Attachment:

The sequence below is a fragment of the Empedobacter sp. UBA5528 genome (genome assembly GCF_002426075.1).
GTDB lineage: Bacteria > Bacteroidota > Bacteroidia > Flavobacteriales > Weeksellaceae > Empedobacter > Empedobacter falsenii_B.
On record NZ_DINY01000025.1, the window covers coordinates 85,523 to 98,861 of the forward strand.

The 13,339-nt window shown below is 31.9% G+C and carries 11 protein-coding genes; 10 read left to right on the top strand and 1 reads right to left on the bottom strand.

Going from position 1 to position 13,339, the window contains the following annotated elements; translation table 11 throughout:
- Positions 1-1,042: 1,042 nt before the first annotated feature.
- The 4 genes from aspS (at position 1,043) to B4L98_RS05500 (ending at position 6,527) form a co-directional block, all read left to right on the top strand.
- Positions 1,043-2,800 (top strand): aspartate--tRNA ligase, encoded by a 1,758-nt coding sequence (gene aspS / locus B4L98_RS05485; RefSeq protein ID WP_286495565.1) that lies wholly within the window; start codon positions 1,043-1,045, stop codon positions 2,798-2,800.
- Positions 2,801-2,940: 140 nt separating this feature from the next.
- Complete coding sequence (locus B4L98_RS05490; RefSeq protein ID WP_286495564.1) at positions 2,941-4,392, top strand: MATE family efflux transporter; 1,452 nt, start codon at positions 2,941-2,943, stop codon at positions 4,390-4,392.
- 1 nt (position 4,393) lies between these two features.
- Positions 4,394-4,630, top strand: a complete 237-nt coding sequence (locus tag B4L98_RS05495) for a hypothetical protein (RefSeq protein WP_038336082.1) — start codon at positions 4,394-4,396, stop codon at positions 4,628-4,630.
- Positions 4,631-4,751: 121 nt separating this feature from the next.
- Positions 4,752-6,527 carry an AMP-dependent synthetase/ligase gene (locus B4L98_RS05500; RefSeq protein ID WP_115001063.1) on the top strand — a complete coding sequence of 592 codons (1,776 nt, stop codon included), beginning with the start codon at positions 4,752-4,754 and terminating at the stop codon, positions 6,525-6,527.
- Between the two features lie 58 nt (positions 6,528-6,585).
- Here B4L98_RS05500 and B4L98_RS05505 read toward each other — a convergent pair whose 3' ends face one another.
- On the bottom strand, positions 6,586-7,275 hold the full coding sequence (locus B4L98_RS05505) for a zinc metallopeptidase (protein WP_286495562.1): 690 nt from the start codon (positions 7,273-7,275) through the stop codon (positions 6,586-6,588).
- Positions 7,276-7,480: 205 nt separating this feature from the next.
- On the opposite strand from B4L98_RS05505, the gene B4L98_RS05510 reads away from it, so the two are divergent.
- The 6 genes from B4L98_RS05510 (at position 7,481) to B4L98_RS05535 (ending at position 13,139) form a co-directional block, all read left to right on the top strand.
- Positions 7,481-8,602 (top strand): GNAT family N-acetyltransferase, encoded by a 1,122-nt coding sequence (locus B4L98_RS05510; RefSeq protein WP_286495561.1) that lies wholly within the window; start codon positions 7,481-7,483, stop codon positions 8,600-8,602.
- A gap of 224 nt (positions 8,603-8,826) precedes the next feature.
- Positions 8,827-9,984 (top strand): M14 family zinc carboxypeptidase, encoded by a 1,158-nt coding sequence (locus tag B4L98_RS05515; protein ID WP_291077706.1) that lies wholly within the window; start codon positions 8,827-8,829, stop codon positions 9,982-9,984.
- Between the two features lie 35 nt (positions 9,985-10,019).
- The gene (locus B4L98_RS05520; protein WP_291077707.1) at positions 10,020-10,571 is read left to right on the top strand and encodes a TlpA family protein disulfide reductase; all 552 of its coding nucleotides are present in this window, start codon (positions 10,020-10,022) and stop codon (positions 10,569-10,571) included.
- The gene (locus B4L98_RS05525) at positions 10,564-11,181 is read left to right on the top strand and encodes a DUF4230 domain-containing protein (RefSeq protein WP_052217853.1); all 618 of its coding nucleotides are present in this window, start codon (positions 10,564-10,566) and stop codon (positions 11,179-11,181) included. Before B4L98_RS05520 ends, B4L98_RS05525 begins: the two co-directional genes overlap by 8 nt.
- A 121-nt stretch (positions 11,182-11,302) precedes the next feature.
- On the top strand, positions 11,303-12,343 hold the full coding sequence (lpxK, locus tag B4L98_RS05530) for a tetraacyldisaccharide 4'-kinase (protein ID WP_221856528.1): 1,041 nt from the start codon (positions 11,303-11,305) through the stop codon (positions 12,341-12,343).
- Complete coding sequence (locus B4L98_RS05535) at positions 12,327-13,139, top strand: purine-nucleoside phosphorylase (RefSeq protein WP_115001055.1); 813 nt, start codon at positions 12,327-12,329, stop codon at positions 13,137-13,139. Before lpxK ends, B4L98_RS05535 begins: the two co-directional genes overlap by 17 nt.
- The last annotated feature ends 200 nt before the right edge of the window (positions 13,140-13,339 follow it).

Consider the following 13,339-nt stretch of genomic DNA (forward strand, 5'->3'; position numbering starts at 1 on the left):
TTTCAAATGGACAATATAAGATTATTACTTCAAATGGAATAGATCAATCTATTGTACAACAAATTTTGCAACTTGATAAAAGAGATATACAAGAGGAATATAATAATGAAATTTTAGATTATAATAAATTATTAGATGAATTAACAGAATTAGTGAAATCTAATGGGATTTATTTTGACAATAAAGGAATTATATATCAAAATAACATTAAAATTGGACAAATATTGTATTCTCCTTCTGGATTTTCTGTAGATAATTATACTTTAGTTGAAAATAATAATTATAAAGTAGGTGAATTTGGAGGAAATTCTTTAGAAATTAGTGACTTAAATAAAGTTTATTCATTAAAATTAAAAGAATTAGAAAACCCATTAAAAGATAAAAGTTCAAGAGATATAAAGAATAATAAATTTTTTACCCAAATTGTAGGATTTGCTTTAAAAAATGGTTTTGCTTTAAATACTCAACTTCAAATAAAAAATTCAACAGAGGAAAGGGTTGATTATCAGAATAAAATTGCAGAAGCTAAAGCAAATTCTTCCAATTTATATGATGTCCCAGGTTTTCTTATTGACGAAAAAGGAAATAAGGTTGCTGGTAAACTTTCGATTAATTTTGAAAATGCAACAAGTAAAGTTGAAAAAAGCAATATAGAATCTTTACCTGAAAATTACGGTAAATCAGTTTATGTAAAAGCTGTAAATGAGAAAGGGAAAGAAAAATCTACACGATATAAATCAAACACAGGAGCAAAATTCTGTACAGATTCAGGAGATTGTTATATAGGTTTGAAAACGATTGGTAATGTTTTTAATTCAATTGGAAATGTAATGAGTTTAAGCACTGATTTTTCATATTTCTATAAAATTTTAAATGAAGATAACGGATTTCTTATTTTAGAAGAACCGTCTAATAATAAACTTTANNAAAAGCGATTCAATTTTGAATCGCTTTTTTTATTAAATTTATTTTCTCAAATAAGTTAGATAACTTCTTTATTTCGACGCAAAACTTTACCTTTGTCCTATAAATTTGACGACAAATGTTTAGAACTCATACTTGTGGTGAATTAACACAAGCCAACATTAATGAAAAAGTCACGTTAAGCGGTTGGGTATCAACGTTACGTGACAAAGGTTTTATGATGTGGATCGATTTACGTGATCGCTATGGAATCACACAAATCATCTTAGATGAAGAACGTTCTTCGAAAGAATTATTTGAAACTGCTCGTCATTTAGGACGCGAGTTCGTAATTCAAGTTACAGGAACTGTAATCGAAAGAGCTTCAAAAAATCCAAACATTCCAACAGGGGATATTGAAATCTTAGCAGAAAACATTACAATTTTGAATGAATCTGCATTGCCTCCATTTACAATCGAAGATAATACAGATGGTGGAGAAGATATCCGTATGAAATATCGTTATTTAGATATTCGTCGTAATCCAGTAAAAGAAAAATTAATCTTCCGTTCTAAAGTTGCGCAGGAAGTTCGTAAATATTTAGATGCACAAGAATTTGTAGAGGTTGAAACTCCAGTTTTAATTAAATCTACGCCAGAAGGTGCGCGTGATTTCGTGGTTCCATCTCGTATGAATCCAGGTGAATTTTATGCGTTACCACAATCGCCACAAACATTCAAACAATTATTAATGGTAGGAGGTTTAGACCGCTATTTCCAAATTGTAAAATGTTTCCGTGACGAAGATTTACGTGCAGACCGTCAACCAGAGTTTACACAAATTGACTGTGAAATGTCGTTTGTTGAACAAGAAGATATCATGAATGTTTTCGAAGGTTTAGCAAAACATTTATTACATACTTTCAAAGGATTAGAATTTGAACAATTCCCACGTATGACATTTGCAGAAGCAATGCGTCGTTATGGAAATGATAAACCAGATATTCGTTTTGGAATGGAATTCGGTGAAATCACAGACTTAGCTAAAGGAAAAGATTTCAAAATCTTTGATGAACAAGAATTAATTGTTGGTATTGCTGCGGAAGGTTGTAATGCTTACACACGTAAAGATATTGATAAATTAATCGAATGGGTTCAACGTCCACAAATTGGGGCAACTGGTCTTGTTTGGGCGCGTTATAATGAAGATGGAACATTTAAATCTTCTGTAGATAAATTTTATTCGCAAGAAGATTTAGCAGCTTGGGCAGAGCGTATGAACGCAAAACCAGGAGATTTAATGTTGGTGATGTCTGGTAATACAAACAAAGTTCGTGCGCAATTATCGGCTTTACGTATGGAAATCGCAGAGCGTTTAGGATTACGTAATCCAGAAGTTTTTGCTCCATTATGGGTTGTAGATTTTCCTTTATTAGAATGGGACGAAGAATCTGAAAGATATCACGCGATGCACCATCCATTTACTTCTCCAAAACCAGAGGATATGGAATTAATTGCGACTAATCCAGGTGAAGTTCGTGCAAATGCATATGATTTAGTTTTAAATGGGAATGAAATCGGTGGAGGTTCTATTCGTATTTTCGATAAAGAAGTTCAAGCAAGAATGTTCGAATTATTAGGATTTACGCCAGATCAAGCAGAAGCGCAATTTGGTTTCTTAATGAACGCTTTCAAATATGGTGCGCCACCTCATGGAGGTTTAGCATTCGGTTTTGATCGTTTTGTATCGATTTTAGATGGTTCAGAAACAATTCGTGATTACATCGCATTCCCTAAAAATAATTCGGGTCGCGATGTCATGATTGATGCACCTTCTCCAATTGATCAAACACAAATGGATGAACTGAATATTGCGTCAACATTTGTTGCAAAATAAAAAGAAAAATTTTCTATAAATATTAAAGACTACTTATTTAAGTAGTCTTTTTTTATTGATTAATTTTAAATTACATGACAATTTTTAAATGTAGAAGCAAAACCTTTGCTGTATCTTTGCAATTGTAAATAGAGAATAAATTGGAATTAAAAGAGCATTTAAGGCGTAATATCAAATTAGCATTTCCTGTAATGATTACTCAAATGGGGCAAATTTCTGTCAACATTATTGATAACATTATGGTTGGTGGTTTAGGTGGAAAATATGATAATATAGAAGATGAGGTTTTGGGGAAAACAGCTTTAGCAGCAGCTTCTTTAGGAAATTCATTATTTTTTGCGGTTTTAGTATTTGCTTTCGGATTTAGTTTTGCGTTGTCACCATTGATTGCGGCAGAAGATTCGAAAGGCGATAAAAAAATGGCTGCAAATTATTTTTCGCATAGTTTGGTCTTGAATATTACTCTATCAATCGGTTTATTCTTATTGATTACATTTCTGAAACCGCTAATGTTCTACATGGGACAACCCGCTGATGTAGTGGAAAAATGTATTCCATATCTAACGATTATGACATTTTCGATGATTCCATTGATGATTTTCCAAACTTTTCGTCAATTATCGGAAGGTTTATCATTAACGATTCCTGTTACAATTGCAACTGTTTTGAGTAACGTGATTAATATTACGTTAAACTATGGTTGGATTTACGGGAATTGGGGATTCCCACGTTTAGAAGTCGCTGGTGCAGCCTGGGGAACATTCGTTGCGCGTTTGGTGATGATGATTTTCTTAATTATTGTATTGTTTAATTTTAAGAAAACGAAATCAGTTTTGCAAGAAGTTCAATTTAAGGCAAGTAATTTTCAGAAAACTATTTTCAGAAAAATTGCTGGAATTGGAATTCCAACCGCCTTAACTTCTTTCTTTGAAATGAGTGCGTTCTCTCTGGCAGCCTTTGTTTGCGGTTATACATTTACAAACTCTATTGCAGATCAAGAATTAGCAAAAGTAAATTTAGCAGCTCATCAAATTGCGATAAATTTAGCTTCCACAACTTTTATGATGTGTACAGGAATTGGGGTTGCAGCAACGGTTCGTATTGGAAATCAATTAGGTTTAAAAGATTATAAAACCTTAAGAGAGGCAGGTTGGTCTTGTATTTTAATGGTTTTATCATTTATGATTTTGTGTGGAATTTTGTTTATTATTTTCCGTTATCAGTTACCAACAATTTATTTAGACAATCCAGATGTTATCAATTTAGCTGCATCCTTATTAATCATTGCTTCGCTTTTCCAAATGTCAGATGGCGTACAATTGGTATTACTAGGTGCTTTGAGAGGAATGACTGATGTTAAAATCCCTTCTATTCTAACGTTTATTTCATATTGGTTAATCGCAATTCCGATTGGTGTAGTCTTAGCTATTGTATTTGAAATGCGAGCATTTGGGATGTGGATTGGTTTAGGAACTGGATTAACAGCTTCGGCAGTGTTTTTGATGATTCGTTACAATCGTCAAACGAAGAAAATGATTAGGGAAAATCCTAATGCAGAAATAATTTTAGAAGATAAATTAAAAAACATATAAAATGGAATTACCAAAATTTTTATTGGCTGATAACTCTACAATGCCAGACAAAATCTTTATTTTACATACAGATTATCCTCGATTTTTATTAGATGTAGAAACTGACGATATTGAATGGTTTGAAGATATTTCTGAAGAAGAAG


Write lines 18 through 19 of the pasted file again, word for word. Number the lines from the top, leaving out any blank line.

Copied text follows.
- Positions 7,276-7,480: 205 nt separating this feature from the next.
- On the opposite strand from B4L98_RS05505, the gene B4L98_RS05510 reads away from it, so the two are divergent.